Trade shows: the perfect opportunity to meet one-on-one with prospective and current customers in your target audience. There’s no better place to flex your business’ muscle and show that you’re committed to excellence in your industry than a trade show. New products, services, or an innovative business approach are all commonly found at these events. No matter what you have up your sleeve, you’ll need to know the ins and outs of trade show planning to harness the full potential of these industry events. We’re here to layout the details of trade show planning; from goal setting, to booth design and setup, we’ve got you covered on everything you need to know to successfully attend and exhibit at a trade show.
It would be a mistake to underestimate the work that goes into planning and executing an effective trade show appearance. Attending a trade show is not a decision that can be made overnight. For shows that require considerable travel time, planning 6-12 months in advance is recommended (and might we add, extremely necessary) to iron out all the fine details. Simply put, there’s more to a trade show than just purchasing booth space and presenting to the crowd. To help you cover all the bases, we’ve gathered everything you need to know about pre-show planning and how you can best prepare your business for trade show success. We’ve also included a check-list to help guide you in your trade show planning.
Find The Trade Show For Your Business
Trade shows come in all shapes and sizes no matter what industry you are a part of. With an extensive list of available trade shows throughout the nation, it’s important to narrow down your choices to find the one that best fits your business. Luckily there are a handful of comprehensive, online databases that can help you sift through all the options.
Trade Show News Network (TSNN) – The Trade Show News Network offers a detailed search engine for finding the ideal trade show. Search criteria includes industry type, date, location, vendors, and organizers. When viewing individual trade shows, a description of the event is available as well as event contact information. The number of available booths and floor size / booth size will vary depending on the trade show, so we recommend contacting the organizer for such information. Contact information for the host can be requested on this database. Not only does TSNN offer a detailed A-Z list of trade shows, the site provides news about upcoming events, research reports, and event statistics.
Expodatabase – Expodatabase allows you to search through a thorough list of industry categories to pinpoint your go-to trade show. This database provides information on event venue, times and attendance statistics. Organizer information is provided as well as an overview of the trade show.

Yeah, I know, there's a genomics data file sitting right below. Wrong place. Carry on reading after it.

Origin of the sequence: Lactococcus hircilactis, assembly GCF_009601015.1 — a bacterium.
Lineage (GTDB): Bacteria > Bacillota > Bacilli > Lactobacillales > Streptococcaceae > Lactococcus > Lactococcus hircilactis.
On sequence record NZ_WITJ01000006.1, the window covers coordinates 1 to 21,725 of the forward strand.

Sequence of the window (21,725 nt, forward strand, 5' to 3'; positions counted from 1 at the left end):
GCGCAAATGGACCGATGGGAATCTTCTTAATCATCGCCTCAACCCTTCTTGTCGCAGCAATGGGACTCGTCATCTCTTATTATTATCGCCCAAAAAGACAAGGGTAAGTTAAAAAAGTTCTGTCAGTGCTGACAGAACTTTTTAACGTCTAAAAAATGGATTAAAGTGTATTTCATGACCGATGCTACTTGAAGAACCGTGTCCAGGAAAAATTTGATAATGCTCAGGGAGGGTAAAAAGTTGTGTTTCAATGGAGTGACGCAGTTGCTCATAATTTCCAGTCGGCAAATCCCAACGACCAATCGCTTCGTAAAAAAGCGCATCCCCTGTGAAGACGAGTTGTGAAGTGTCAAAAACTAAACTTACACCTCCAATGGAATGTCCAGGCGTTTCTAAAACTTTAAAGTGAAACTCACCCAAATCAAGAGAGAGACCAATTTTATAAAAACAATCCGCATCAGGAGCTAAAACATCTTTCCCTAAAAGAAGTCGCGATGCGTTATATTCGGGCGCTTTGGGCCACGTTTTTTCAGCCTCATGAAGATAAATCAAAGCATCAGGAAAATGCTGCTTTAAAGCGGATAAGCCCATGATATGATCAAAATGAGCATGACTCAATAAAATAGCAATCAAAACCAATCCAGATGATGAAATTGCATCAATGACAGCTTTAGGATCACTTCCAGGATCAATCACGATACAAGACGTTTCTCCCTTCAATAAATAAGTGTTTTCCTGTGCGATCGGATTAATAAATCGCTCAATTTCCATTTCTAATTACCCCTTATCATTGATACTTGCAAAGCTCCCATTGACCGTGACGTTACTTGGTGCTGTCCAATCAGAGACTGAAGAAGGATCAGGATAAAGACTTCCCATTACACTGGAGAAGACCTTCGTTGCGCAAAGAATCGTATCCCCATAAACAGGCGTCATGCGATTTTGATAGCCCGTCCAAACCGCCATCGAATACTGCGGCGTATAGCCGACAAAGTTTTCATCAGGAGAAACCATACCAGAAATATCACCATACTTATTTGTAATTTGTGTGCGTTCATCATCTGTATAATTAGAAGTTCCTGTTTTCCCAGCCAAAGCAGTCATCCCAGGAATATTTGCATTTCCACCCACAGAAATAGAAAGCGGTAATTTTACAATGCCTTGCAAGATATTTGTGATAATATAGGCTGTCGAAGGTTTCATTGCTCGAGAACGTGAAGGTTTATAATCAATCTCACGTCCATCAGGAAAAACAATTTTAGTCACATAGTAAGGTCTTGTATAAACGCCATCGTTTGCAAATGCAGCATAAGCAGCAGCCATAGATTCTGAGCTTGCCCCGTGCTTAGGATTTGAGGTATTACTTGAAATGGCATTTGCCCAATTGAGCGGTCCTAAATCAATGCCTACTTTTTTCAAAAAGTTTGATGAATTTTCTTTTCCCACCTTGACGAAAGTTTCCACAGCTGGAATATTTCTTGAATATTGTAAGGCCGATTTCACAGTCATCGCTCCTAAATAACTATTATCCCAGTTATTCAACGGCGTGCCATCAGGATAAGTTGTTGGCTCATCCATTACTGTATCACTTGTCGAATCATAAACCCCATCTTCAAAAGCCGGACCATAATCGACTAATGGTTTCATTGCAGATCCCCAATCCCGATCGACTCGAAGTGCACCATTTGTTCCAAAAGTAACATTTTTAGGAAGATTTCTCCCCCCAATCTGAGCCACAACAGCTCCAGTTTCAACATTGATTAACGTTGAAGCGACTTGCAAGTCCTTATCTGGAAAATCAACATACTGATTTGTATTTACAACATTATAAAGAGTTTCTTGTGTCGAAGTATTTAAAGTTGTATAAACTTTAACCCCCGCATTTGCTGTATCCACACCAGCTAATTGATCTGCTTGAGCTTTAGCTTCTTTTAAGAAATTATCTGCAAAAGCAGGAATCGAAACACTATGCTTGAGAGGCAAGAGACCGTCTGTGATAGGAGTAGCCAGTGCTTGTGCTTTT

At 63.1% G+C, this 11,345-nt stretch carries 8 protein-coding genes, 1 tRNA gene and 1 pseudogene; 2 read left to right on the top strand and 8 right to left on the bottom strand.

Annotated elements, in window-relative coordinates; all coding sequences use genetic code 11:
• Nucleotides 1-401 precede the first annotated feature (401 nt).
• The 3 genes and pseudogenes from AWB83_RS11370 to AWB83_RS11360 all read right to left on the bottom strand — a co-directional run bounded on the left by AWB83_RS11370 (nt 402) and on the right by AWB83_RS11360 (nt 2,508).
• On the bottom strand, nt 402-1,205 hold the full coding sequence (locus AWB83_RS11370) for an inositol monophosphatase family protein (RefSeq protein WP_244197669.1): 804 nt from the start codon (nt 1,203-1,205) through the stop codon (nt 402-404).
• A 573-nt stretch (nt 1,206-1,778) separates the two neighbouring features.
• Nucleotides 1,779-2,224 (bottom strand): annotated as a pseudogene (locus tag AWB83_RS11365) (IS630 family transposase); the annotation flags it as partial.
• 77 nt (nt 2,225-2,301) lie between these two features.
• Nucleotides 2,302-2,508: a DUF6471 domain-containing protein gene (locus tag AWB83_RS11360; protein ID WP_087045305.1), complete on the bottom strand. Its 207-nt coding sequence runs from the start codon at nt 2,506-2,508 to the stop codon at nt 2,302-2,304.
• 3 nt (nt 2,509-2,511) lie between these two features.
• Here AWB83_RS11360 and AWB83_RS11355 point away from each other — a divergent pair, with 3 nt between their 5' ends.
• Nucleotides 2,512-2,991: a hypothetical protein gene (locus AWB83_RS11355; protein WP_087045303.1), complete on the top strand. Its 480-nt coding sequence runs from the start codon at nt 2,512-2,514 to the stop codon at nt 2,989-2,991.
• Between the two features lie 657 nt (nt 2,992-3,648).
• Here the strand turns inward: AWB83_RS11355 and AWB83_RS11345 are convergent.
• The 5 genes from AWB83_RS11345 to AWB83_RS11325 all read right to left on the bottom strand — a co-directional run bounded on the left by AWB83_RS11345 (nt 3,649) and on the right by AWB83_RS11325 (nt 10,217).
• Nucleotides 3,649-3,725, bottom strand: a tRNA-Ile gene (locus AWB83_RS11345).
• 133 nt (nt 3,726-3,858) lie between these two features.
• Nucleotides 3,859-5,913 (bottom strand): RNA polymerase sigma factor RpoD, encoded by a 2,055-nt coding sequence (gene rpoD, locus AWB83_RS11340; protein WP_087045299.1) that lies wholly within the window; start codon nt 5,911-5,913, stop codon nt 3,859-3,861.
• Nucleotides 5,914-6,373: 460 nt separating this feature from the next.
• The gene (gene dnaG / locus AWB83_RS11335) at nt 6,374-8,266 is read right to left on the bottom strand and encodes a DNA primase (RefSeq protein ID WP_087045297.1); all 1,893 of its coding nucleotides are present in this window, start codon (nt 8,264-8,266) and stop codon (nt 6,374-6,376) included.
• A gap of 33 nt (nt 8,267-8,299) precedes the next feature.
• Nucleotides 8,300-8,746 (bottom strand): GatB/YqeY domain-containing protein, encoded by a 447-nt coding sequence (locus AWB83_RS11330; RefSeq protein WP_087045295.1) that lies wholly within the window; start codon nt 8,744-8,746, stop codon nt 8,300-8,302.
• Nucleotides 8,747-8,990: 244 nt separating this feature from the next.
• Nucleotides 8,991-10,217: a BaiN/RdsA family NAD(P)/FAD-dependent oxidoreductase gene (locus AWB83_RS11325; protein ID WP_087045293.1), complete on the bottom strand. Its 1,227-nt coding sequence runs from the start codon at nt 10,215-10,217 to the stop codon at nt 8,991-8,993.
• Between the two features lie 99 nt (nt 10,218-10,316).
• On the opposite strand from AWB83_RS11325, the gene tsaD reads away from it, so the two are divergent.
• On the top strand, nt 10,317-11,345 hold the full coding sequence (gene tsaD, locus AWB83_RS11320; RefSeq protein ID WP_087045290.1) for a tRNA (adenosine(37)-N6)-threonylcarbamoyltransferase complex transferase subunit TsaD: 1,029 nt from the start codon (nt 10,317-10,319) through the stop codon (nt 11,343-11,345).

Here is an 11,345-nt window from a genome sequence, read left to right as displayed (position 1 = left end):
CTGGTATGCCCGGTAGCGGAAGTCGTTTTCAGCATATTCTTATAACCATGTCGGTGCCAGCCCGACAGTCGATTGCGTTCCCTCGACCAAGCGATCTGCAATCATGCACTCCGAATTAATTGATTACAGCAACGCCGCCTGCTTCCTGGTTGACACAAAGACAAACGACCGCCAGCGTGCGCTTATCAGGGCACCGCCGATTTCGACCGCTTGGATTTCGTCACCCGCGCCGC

10times – 10times is a quasi social network for trade shows. You can create an account to RSVP for trade shows as a guest or send in a booth booking request to become an exhibitor. All participating exhibitors are listed on the trade show’s profile page. Individual trade show pages include information on the event, organizer, and hotels near the event (including star ratings and prices). The trade show search engine features a detailed search query for finding domestic and international trade shows.
With plenty of online resources, it’s hard not to find a trade show that fits your business. Beyond the sites above, typically each industry will have some kind of news source where trade shows themselves are advertising themselves in order to have a successful event.
If you’re attending a trade show for the first time, you may want to narrow your search to events that are tailored for smaller businesses. Exhibiting at a larger industry trade show may not be the best idea initially; big shows mean more competition on the floor and less quality time with prospective business leads.
Testing out small to medium-sized trade shows will give your business a chance to iron out the process and gauge the return on your investment before exhibiting at the bigger and more expensive trade shows within your industry.
We highly recommend looking at the vision or reason for the trade show. Is the trade show held for product launches / demonstrations, or is it specifically designed to meet potential clients? Trade shows come in all shapes and sizes, so knowing the purpose behind the show will help you tailor your booth and goal setting to optimize your business’ trade show performance. Types of trade shows include: